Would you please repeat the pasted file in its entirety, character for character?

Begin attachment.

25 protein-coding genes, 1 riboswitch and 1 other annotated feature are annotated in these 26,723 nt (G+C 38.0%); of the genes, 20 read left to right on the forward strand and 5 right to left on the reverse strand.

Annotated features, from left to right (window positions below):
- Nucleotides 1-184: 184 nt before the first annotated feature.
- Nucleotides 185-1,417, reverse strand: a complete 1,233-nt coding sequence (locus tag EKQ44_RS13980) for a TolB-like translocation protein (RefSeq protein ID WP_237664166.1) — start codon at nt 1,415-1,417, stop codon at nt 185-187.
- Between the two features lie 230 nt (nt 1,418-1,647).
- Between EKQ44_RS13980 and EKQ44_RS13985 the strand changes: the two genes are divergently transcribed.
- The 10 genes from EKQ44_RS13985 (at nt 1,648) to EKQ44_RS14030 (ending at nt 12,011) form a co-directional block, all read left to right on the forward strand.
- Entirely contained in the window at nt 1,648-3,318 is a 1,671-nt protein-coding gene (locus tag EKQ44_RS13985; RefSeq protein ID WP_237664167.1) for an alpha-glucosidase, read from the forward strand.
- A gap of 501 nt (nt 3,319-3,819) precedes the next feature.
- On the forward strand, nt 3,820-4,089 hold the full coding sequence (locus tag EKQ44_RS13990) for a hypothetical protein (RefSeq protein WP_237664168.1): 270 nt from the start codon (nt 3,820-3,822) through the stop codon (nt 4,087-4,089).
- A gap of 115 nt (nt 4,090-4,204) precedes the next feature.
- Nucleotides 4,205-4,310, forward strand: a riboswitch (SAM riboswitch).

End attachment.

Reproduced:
25 protein-coding genes, 1 riboswitch and 1 other annotated feature are annotated in these 26,723 nt (G+C 38.0%); of the genes, 20 read left to right on the forward strand and 5 right to left on the reverse strand.

Annotated features, from left to right (window positions below):
- Nucleotides 1-184: 184 nt before the first annotated feature.
- Nucleotides 185-1,417, reverse strand: a complete 1,233-nt coding sequence (locus tag EKQ44_RS13980) for a TolB-like translocation protein (RefSeq protein ID WP_237664166.1) — start codon at nt 1,415-1,417, stop codon at nt 185-187.
- Between the two features lie 230 nt (nt 1,418-1,647).
- Between EKQ44_RS13980 and EKQ44_RS13985 the strand changes: the two genes are divergently transcribed.
- The 10 genes from EKQ44_RS13985 (at nt 1,648) to EKQ44_RS14030 (ending at nt 12,011) form a co-directional block, all read left to right on the forward strand.
- Entirely contained in the window at nt 1,648-3,318 is a 1,671-nt protein-coding gene (locus tag EKQ44_RS13985; RefSeq protein ID WP_237664167.1) for an alpha-glucosidase, read from the forward strand.
- A gap of 501 nt (nt 3,319-3,819) precedes the next feature.
- On the forward strand, nt 3,820-4,089 hold the full coding sequence (locus tag EKQ44_RS13990) for a hypothetical protein (RefSeq protein WP_237664168.1): 270 nt from the start codon (nt 3,820-3,822) through the stop codon (nt 4,087-4,089).
- A gap of 115 nt (nt 4,090-4,204) precedes the next feature.
- Nucleotides 4,205-4,310, forward strand: a riboswitch (SAM riboswitch).